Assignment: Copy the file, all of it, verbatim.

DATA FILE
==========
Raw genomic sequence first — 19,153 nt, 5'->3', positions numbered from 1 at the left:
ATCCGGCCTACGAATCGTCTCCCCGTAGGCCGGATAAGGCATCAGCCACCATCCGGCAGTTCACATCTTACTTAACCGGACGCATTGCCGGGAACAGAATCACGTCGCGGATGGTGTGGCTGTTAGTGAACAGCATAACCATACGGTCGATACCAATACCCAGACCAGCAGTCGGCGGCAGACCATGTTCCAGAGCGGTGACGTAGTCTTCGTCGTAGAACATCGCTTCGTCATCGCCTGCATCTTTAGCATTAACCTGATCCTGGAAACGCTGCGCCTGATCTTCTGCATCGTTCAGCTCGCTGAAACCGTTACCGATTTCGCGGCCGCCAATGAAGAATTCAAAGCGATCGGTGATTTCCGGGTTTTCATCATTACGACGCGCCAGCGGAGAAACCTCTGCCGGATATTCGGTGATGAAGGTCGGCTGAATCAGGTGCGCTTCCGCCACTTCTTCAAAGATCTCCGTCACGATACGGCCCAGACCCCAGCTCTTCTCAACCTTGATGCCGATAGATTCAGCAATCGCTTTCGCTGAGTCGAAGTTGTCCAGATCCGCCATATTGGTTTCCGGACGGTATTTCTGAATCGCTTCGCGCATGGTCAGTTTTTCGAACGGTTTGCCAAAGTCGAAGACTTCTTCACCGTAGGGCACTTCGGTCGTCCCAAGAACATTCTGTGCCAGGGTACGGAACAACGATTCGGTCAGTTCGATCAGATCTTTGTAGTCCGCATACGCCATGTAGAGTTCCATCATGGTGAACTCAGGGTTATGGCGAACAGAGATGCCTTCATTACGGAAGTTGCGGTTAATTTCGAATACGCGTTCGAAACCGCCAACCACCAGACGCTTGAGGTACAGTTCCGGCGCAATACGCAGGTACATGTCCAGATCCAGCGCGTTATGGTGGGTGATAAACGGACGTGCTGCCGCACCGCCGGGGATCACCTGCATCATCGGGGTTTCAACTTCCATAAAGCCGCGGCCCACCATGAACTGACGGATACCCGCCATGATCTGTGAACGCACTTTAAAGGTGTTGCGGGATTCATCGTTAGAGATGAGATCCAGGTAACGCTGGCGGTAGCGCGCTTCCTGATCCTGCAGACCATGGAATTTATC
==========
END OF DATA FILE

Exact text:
Raw genomic sequence first — 19,153 nt, 5'->3', positions numbered from 1 at the left:
ATCCGGCCTACGAATCGTCTCCCCGTAGGCCGGATAAGGCATCAGCCACCATCCGGCAGTTCACATCTTACTTAACCGGACGCATTGCCGGGAACAGAATCACGTCGCGGATGGTGTGGCTGTTAGTGAACAGCATAACCATACGGTCGATACCAATACCCAGACCAGCAGTCGGCGGCAGACCATGTTCCAGAGCGGTGACGTAGTCTTCGTCGTAGAACATCGCTTCGTCATCGCCTGCATCTTTAGCATTAACCTGATCCTGGAAACGCTGCGCCTGATCTTCTGCATCGTTCAGCTCGCTGAAACCGTTACCGATTTCGCGGCCGCCAATGAAGAATTCAAAGCGATCGGTGATTTCCGGGTTTTCATCATTACGACGCGCCAGCGGAGAAACCTCTGCCGGATATTCGGTGATGAAGGTCGGCTGAATCAGGTGCGCTTCCGCCACTTCTTCAAAGATCTCCGTCACGATACGGCCCAGACCCCAGCTCTTCTCAACCTTGATGCCGATAGATTCAGCAATCGCTTTCGCTGAGTCGAAGTTGTCCAGATCCGCCATATTGGTTTCCGGACGGTATTTCTGAATCGCTTCGCGCATGGTCAGTTTTTCGAACGGTTTGCCAAAGTCGAAGACTTCTTCACCGTAGGGCACTTCGGTCGTCCCAAGAACATTCTGTGCCAGGGTACGGAACAACGATTCGGTCAGTTCGATCAGATCTTTGTAGTCCGCATACGCCATGTAGAGTTCCATCATGGTGAACTCAGGGTTATGGCGAACAGAGATGCCTTCATTACGGAAGTTGCGGTTAATTTCGAATACGCGTTCGAAACCGCCAACCACCAGACGCTTGAGGTACAGTTCCGGCGCAATACGCAGGTACATGTCCAGATCCAGCGCGTTATGGTGGGTGATAAACGGACGTGCTGCCGCACCGCCGGGGATCACCTGCATCATCGGGGTTTCAACTTCCATAAAGCCGCGGCCCACCATGAACTGACGGATACCCGCCATGATCTGTGAACGCACTTTAAAGGTGTTGCGGGATTCATCGTTAGAGATGAGATCCAGGTAACGCTGGCGGTAGCGCGCTTCCTGATCCTGCAGACCATGGAATTTATC